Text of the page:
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In papers filed with a San Francisco federal court last week, Psystar Corp. repeated its argument that Apple has abused copyright laws by tying the Mac operating system to Apple hardware. The filing came in response to an Apple motion asking U.S. District Court Judge William Alsup, who tossed out Psystar's original antitrust allegations against Apple last November, to also throw out the Florida company's revamped countersuit.
"Apple contends that because Psystar is 'distributing computers with Apple's copyrighted software loaded on them' that 'Apple is within its rights in asserting copyright infringement'," the company says in papers filed Jan. 7. "Apple's assertion that Psystar cannot distribute computers with Apple software (and that a purchaser could not use the same) would run roughshod over 17 U.S.C.," Psystar added, referring to the section of U.S. law that pertains to copyright.
Computerworld says that Psystar claims that it has purchased some copies of Mac OS X directly from Apple and installs the operating system on its hardware.
"Psystar distributes computers with legitimately purchased copies of Mac OS loaded thereon," the company said. "Many of those copies [were] directly obtained from Apple. While Psystar complies with Section 117(b) of the Copyright Act, Apple attempts to usurp those limitations by telling Psystar and its customers that Apple -- and Apple alone -- will say 'whether, how or by whom its software is ... distributed or used.' "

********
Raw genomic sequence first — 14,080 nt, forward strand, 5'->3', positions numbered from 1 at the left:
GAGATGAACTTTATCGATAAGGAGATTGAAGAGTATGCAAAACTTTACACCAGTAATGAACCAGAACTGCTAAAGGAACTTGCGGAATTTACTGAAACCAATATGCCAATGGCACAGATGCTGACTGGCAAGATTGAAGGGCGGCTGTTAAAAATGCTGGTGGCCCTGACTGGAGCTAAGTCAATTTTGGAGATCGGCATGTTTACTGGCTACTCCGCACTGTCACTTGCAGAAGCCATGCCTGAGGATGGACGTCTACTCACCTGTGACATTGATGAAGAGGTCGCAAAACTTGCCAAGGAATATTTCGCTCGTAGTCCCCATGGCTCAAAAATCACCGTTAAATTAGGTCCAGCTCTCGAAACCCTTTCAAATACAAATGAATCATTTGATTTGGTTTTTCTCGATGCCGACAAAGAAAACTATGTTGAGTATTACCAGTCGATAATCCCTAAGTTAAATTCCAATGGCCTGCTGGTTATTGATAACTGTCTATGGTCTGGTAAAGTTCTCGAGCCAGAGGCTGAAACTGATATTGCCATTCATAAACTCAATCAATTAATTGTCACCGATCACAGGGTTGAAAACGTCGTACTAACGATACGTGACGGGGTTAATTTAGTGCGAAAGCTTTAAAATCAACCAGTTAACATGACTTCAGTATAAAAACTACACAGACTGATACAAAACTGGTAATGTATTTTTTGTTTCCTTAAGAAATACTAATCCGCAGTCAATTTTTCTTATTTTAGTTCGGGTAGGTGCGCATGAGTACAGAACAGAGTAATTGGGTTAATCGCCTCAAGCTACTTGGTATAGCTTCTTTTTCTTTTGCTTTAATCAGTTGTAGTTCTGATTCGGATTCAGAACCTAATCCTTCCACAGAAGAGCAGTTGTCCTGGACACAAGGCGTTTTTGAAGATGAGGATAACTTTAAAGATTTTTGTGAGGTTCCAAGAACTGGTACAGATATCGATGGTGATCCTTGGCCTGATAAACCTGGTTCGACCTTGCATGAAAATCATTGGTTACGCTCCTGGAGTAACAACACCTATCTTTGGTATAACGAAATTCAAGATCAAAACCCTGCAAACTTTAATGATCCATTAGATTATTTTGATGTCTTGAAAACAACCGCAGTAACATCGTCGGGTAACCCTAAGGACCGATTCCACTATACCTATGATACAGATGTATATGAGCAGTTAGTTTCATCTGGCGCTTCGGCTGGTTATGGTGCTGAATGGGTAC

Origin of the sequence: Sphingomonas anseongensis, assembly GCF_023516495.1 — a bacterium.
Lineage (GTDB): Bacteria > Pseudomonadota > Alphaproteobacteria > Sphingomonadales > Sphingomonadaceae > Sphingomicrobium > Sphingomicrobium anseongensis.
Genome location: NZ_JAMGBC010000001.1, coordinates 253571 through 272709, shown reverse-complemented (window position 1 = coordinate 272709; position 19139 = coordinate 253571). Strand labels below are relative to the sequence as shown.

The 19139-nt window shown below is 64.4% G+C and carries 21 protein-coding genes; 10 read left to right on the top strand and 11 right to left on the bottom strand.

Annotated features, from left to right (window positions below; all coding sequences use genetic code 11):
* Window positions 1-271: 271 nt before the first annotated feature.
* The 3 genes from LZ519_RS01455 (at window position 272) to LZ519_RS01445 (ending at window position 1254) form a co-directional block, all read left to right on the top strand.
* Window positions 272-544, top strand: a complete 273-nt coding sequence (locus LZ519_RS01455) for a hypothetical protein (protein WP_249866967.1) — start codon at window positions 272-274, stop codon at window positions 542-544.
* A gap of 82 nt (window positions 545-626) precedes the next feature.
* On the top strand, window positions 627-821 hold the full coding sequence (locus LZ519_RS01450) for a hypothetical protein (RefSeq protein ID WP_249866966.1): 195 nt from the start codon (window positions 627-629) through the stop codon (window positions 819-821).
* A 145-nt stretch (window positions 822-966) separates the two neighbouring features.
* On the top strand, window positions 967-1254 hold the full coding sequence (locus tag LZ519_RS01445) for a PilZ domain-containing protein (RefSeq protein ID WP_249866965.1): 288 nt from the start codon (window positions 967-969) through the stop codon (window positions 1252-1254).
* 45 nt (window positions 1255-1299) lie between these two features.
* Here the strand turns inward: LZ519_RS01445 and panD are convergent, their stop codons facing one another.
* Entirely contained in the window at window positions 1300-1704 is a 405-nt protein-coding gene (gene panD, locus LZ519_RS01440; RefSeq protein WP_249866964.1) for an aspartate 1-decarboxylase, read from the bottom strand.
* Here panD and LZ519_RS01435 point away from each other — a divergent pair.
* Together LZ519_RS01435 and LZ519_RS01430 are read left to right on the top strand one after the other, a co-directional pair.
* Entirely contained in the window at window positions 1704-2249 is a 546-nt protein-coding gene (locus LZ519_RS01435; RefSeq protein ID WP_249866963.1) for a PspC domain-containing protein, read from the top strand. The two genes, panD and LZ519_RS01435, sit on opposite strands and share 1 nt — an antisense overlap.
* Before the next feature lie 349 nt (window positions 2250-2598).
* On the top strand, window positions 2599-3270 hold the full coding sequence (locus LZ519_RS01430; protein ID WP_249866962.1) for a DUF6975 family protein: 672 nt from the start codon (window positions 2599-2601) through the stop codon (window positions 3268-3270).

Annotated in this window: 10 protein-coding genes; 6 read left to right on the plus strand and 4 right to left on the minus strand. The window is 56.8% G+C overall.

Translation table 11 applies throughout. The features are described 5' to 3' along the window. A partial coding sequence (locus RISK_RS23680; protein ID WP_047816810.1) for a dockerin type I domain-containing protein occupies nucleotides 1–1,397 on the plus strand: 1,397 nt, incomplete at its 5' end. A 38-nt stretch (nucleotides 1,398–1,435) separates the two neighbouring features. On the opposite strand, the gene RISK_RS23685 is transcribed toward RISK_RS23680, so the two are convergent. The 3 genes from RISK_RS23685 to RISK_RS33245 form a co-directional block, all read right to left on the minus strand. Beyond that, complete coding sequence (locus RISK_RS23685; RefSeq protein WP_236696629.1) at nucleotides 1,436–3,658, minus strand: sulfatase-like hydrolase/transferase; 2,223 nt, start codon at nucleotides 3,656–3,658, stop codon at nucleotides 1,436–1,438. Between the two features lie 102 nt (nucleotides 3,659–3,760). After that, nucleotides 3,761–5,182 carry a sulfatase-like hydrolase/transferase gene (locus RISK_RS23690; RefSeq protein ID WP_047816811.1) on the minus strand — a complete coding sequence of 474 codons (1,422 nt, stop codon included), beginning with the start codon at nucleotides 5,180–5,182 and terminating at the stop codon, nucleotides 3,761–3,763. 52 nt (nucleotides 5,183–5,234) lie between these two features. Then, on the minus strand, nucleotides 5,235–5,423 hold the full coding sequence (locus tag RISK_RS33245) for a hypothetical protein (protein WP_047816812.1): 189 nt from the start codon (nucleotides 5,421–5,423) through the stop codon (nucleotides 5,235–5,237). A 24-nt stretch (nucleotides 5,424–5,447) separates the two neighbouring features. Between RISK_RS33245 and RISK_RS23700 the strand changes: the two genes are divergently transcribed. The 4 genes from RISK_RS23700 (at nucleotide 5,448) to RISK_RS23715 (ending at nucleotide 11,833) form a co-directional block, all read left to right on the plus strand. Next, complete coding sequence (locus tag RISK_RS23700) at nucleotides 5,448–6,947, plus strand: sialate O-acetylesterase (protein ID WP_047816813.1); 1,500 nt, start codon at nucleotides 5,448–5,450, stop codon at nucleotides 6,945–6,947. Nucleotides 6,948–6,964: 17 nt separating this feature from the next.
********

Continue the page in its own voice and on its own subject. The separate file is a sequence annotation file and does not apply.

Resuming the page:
Last month the clone maker said Apple "is prohibited from bringing action against Psystar for the alleged infringement of one or more of the plaintiff's copyrights for failure to register said copyrights with the copyright office as required." Psystar also claimed that Apple's Mac OS X 10.5 ("Leopard") operating system contains undocumented code designed to render inoperable personal computers that aren't running on Apple-approved hardware.
Also in December Apple added new charges to the federal lawsuit it filed nearly five months ago against a Florida clone maker, claiming that Psystar broke antipiracy defenses that lock Mac OS X to its own hardware.
Apple also said others besides Psystar were involved, but it didn't spell out who. In a filing dated Nov. 26, Apple amended its original suit of July after it had "discovered additional information." Among the additions is a new accusation -- that Psystar violated the Digital Millennium Copyright Act (DMCA) by dodging copy-protection technologies Apple uses to protect Mac OS X, notes Computerworld.
Psystar has claimed in the past that Apple has violated Sherman antitrust rules and other U.S. laws. Psystar claims in court documents filed in U.S. District Court for San Francisco that Apple â€œhas engaged in certain anticompetitive behavior and/or other actions that are in violation of the public policy underlying the federal copyright laws.â€
In response, Apple said the defendant, Psystar, â€œis knowingly infringing Appleâ€™s copyrights and trademarks, and inducing others to do the same.â€ Psystar makes and sells personal computers that use, without permission, Appleâ€™s proprietary operating system software.